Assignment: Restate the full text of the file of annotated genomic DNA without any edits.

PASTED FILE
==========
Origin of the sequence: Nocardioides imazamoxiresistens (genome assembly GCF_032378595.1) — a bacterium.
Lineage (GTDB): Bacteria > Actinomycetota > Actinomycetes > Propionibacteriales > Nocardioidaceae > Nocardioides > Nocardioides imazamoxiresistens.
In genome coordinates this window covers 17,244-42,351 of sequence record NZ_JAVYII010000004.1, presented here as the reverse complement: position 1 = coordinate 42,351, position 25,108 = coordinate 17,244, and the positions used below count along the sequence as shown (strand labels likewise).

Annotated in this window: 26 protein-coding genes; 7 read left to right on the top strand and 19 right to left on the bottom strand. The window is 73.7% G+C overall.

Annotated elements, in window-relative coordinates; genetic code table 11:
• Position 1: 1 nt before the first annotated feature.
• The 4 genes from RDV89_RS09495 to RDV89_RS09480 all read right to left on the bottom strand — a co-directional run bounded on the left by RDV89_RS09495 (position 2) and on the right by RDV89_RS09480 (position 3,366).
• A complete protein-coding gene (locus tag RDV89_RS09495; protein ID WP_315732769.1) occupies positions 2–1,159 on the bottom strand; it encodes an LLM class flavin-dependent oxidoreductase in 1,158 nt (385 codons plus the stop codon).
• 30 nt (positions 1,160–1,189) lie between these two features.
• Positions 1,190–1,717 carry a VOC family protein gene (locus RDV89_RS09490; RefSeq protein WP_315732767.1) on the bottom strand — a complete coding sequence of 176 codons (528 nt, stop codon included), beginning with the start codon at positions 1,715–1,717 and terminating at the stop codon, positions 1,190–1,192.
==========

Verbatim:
Origin of the sequence: Nocardioides imazamoxiresistens (genome assembly GCF_032378595.1) — a bacterium.
Lineage (GTDB): Bacteria > Actinomycetota > Actinomycetes > Propionibacteriales > Nocardioidaceae > Nocardioides > Nocardioides imazamoxiresistens.
In genome coordinates this window covers 17,244-42,351 of sequence record NZ_JAVYII010000004.1, presented here as the reverse complement: position 1 = coordinate 42,351, position 25,108 = coordinate 17,244, and the positions used below count along the sequence as shown (strand labels likewise).

Annotated in this window: 26 protein-coding genes; 7 read left to right on the top strand and 19 right to left on the bottom strand. The window is 73.7% G+C overall.

Annotated elements, in window-relative coordinates; genetic code table 11:
• Position 1: 1 nt before the first annotated feature.
• The 4 genes from RDV89_RS09495 to RDV89_RS09480 all read right to left on the bottom strand — a co-directional run bounded on the left by RDV89_RS09495 (position 2) and on the right by RDV89_RS09480 (position 3,366).
• A complete protein-coding gene (locus tag RDV89_RS09495; protein ID WP_315732769.1) occupies positions 2–1,159 on the bottom strand; it encodes an LLM class flavin-dependent oxidoreductase in 1,158 nt (385 codons plus the stop codon).
• 30 nt (positions 1,160–1,189) lie between these two features.
• Positions 1,190–1,717 carry a VOC family protein gene (locus RDV89_RS09490; RefSeq protein WP_315732767.1) on the bottom strand — a complete coding sequence of 176 codons (528 nt, stop codon included), beginning with the start codon at positions 1,715–1,717 and terminating at the stop codon, positions 1,190–1,192.